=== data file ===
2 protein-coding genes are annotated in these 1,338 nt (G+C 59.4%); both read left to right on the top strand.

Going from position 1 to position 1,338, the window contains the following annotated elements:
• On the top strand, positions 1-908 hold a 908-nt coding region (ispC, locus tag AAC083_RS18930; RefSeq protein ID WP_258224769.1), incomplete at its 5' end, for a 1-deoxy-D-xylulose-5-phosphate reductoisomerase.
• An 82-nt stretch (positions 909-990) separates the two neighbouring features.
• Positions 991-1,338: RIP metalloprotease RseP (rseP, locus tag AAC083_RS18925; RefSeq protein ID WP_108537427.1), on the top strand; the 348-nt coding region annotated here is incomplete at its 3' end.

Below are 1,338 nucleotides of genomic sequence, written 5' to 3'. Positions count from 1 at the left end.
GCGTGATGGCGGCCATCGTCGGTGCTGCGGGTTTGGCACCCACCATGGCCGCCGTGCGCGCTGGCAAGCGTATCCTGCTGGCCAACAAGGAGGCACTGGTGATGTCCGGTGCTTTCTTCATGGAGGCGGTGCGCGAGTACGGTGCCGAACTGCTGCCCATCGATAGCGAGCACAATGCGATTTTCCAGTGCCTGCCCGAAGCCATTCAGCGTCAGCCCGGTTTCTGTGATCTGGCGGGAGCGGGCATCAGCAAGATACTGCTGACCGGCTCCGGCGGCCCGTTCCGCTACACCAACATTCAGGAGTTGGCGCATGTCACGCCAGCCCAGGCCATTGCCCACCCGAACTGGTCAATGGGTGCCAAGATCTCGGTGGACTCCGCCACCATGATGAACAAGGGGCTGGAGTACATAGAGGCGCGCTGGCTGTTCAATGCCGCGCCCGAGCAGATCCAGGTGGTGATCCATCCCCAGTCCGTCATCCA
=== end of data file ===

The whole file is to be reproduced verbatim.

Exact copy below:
2 protein-coding genes are annotated in these 1,338 nt (G+C 59.4%); both read left to right on the top strand.

Going from position 1 to position 1,338, the window contains the following annotated elements:
• On the top strand, positions 1-908 hold a 908-nt coding region (ispC, locus tag AAC083_RS18930; RefSeq protein ID WP_258224769.1), incomplete at its 5' end, for a 1-deoxy-D-xylulose-5-phosphate reductoisomerase.
• An 82-nt stretch (positions 909-990) separates the two neighbouring features.
• Positions 991-1,338: RIP metalloprotease RseP (rseP, locus tag AAC083_RS18925; RefSeq protein ID WP_108537427.1), on the top strand; the 348-nt coding region annotated here is incomplete at its 3' end.

Below are 1,338 nucleotides of genomic sequence, written 5' to 3'. Positions count from 1 at the left end.
GCGTGATGGCGGCCATCGTCGGTGCTGCGGGTTTGGCACCCACCATGGCCGCCGTGCGCGCTGGCAAGCGTATCCTGCTGGCCAACAAGGAGGCACTGGTGATGTCCGGTGCTTTCTTCATGGAGGCGGTGCGCGAGTACGGTGCCGAACTGCTGCCCATCGATAGCGAGCACAATGCGATTTTCCAGTGCCTGCCCGAAGCCATTCAGCGTCAGCCCGGTTTCTGTGATCTGGCGGGAGCGGGCATCAGCAAGATACTGCTGACCGGCTCCGGCGGCCCGTTCCGCTACACCAACATTCAGGAGTTGGCGCATGTCACGCCAGCCCAGGCCATTGCCCACCCGAACTGGTCAATGGGTGCCAAGATCTCGGTGGACTCCGCCACCATGATGAACAAGGGGCTGGAGTACATAGAGGCGCGCTGGCTGTTCAATGCCGCGCCCGAGCAGATCCAGGTGGTGATCCATCCCCAGTCCGTCATCCA